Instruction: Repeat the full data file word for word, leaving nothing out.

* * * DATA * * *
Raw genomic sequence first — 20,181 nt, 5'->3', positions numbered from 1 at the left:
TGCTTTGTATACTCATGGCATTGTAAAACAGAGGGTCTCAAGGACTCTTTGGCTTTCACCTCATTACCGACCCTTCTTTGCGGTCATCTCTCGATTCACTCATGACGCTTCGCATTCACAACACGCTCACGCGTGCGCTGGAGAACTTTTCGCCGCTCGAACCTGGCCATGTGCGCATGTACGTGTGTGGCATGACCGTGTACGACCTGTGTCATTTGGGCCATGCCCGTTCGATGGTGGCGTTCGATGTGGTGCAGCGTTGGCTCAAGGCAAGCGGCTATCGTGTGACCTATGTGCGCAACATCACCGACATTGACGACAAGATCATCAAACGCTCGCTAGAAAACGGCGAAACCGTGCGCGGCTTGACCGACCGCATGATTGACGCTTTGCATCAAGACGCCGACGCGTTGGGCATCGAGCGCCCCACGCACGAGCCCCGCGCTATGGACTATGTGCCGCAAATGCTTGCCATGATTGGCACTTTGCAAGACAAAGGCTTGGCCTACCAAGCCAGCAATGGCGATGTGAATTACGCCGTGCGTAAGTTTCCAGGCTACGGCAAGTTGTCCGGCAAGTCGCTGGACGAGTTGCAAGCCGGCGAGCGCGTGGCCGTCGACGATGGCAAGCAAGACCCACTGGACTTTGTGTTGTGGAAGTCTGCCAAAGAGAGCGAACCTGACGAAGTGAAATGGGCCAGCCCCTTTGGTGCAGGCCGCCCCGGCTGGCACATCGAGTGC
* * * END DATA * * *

Raw genomic sequence first — 20,181 nt, 5'->3', positions numbered from 1 at the left:
TGCTTTGTATACTCATGGCATTGTAAAACAGAGGGTCTCAAGGACTCTTTGGCTTTCACCTCATTACCGACCCTTCTTTGCGGTCATCTCTCGATTCACTCATGACGCTTCGCATTCACAACACGCTCACGCGTGCGCTGGAGAACTTTTCGCCGCTCGAACCTGGCCATGTGCGCATGTACGTGTGTGGCATGACCGTGTACGACCTGTGTCATTTGGGCCATGCCCGTTCGATGGTGGCGTTCGATGTGGTGCAGCGTTGGCTCAAGGCAAGCGGCTATCGTGTGACCTATGTGCGCAACATCACCGACATTGACGACAAGATCATCAAACGCTCGCTAGAAAACGGCGAAACCGTGCGCGGCTTGACCGACCGCATGATTGACGCTTTGCATCAAGACGCCGACGCGTTGGGCATCGAGCGCCCCACGCACGAGCCCCGCGCTATGGACTATGTGCCGCAAATGCTTGCCATGATTGGCACTTTGCAAGACAAAGGCTTGGCCTACCAAGCCAGCAATGGCGATGTGAATTACGCCGTGCGTAAGTTTCCAGGCTACGGCAAGTTGTCCGGCAAGTCGCTGGACGAGTTGCAAGCCGGCGAGCGCGTGGCCGTCGACGATGGCAAGCAAGACCCACTGGACTTTGTGTTGTGGAAGTCTGCCAAAGAGAGCGAACCTGACGAAGTGAAATGGGCCAGCCCCTTTGGTGCAGGCCGCCCCGGCTGGCACATCGAGTGC